By Rachel Dawson
“The vast disparity between the rich and the poor is, in large part, designed by the disparity between those who have electricity and those who scrape by on small quantities of juice or none at all.”
– Robert Bryce
Electricity is at the epicenter of modern life, yet rarely does the average person consider the complexities behind the power grid when a light is turned on. The advent of technology, fueled by electricity, has created an era of human prosperity unseen throughout the history of mankind. We can pick up our smartphones and call friends from across the world, cook meals on a stovetop, and pay for goods and services with electronic banking without a second thought.
Electricity has proven to be especially important during the COVID-19 outbreak. Governor Kate Brown issued an executive order on March 23, 2020 that directs Oregonians to stay at home, closing many businesses and requiring social distancing measures. Many who did not suddenly find themselves out of a job were forced to work remotely. These workers rely on the grid to power their computers and connect them to distant coworkers via video conferencing websites. If communities in Oregon were to face a major electricity blackout that lasted 3-4 days, the state would be paralyzed.
We take for granted the access we have to the cheap and abundant electricity we have here in the United States, especially in the Northwest with hydroelectric dams. While we can study, work, and play at all hours of the day, millions around the world continue to live in the dark. Their lack of electricity inhibits children’s abilities to study at night and further their education. It threatens people’s health due to unclean water and cooking on open fires in homes.
Unfortunately, our access to cheap and reliable energy in the Northwest is at risk. Oregon’s only coal-fired power plant, located at Boardman, will be decommissioned at the end of 2020 due to an environmental lawsuit settled a decade ago. A second coal plant located in Centralia, Washington will also go dark this year; and a total of 4,800 MW of coal power will be taken off the Western Interconnection (the power grid that connects most western states with British Columbia and Alberta) over the next several years. Unfortunately, utilities seem to have no real plans for replacing those megawatts with firm power.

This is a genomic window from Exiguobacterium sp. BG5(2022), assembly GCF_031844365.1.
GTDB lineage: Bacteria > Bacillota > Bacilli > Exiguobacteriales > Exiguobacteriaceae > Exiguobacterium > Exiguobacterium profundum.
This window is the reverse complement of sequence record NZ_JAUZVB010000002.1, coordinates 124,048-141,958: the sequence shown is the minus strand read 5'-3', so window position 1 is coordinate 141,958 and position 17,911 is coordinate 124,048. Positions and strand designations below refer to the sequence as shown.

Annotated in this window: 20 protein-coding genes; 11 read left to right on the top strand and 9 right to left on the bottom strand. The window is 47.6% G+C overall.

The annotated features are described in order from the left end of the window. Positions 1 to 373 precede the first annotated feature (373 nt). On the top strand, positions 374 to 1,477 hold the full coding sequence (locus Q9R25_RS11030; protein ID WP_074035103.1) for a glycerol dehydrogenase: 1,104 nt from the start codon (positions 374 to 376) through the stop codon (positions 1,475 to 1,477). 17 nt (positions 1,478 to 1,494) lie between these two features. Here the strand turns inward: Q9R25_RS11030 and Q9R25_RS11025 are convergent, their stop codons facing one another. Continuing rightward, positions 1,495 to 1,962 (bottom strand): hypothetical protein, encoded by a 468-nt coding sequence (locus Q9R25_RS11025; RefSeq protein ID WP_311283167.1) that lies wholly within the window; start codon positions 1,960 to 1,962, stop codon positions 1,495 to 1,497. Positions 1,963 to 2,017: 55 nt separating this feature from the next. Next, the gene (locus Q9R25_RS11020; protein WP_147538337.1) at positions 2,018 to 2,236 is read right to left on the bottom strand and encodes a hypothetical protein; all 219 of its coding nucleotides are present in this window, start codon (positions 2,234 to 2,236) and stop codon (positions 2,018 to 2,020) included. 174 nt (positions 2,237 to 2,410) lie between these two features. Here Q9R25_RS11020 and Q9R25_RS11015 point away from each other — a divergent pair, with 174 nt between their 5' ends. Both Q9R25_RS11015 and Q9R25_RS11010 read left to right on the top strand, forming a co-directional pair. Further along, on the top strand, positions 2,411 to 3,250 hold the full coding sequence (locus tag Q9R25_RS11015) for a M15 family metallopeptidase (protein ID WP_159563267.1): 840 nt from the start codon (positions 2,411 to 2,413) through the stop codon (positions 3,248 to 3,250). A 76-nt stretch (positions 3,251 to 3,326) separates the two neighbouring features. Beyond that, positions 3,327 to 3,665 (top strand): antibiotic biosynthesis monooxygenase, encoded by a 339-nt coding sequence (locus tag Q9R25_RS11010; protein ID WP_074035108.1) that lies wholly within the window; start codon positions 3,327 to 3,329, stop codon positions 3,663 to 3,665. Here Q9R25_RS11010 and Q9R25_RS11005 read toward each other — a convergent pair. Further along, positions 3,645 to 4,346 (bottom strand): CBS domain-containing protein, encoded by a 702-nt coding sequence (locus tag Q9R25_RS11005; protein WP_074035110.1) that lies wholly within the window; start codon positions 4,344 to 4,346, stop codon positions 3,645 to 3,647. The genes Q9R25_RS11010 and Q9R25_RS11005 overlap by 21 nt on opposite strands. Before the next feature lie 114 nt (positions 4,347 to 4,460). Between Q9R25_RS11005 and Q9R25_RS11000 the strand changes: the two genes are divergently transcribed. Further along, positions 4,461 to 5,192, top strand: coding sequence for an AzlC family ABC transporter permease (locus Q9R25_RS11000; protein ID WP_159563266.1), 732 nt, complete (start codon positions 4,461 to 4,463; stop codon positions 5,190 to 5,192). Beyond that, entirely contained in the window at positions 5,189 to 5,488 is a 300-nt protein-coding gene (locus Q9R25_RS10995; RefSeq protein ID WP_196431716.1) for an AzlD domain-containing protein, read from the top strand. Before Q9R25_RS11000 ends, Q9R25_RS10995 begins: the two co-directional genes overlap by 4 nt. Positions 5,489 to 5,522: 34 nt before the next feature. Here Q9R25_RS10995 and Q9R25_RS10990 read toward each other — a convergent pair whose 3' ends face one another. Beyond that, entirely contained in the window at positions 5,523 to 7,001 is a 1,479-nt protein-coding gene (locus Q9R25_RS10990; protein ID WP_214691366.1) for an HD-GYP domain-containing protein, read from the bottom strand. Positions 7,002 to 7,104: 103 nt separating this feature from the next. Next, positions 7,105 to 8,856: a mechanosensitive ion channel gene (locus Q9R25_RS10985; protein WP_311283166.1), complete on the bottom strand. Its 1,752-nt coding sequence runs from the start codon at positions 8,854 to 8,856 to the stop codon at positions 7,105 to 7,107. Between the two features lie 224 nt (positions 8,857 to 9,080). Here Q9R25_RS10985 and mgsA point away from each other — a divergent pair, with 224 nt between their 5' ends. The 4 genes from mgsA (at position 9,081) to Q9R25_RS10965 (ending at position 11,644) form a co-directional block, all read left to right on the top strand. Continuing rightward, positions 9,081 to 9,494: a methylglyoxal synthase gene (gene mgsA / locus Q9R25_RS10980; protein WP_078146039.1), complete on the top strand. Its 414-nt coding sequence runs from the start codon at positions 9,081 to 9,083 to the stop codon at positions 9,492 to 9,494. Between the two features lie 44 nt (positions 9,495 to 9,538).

Former Bonneville Power Administration (BPA) Administrator Steve Wright stated that this “is pretty much unprecedented” and that “we are quite concerned about whether we have enough time to address this issue.”
Wright himself has experience dealing with inadequate electricity resources. He was in charge of BPA during the 2001 energy crisis when a drought significantly reduced power from hydroelectric dams and threatened rolling blackouts in the Northwest. To conserve power, BPA took back electricity previously sold to the aluminum industry. In doing so, BPA essentially shut down the aluminum industry in Oregon, putting 5,000 aluminum employees out of work.
This isn’t a future problem for our region: Oregon’s grid is at risk right now. Frank Afranji, the President of the Northwest Power Pool, stated in an Oregon House Interim Committee on Energy and Environment that brownouts in Oregon could occur starting in 2020 and “we have an urgent situation because of the capacity deficit. We really need to move expeditiously and come up with a solution.”
Afranji also stated that battery storage technology cannot bridge the gap between supply and demand.
The Power Pool is a voluntary organization that includes electric utilities from the Pacific Northwest, Alberta, and British Columbia, and it is focused on power planning in the Northwest. The Power Pool published a report on resource adequacy in 2019 that concluded:
- The region may begin to experience power shortages as soon as this year.
- By the mid-2020s, the region may face a capacity deficit of thousands of megawatts which may result in both extreme price volatility and unacceptable loss-of-load, or blackouts.
With more employees currently working from home and communicating electronically, utilities must ensure that our region has enough reliable electricity to meet current and future demand. State policymakers and utilities can, and should, do a number of things to prevent another crisis, including:
- Delaying the decommissioning of the Boardman Coal Plant until its principal owner, PGE, can replace the lost megawatts with reliable power; and
- Removing the state moratorium on nuclear power to allow Oregon to invest in reliable and carbon-free power.
The Northwest Power and Conservation Council stated that the 2001 crisis developed largely unnoticed over a number of years before striking the region. It is imperative that we are not caught flat-footed again.
Rachel Dawson is a Policy Analyst at Cascade Policy Institute, Oregon’s free market public policy research organization.
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